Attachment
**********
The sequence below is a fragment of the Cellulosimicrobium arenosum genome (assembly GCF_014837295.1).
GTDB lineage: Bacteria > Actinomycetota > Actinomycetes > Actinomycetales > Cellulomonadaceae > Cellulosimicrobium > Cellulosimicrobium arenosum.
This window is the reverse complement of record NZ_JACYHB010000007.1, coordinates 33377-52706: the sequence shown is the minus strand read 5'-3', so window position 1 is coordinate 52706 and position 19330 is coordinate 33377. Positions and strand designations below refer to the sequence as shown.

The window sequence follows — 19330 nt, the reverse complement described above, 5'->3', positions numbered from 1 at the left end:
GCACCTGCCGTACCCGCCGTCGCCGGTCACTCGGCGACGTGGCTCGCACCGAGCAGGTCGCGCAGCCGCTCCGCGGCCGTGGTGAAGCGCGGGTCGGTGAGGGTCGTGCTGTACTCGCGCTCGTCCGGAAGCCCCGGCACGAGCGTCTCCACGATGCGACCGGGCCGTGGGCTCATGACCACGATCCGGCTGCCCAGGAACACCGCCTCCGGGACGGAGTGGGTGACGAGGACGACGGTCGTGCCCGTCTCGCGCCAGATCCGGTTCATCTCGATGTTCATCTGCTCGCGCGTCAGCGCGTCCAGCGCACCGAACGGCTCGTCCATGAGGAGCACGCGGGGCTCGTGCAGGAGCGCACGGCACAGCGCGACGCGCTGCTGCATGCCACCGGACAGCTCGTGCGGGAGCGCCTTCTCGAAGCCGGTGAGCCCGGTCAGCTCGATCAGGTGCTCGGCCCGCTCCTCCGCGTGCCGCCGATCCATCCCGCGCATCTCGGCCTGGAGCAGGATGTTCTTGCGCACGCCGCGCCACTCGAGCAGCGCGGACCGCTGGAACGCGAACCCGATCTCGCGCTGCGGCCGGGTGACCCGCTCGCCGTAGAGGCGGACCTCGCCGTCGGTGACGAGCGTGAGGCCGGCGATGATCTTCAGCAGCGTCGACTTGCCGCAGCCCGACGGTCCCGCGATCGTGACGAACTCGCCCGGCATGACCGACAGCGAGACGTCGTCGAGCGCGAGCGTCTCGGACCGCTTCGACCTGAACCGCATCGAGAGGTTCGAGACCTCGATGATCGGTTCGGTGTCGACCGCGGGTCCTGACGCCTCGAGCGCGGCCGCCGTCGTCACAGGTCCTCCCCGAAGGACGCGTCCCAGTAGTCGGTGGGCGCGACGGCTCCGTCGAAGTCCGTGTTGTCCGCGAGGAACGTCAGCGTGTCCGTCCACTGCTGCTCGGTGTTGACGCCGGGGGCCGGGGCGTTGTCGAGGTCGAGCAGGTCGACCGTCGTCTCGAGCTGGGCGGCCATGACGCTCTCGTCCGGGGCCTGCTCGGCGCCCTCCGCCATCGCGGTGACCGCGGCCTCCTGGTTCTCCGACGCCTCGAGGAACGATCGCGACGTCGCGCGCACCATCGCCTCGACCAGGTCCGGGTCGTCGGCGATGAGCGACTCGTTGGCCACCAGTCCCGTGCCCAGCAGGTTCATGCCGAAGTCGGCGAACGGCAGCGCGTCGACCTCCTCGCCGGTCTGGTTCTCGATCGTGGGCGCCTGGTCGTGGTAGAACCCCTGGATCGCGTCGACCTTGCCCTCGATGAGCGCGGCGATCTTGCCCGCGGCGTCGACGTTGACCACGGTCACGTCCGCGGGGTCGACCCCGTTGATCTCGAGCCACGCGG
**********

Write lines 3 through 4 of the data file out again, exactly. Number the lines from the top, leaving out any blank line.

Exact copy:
This window is the reverse complement of record NZ_JACYHB010000007.1, coordinates 33377-52706: the sequence shown is the minus strand read 5'-3', so window position 1 is coordinate 52706 and position 19330 is coordinate 33377. Positions and strand designations below refer to the sequence as shown.

The window sequence follows — 19330 nt, the reverse complement described above, 5'->3', positions numbered from 1 at the left end: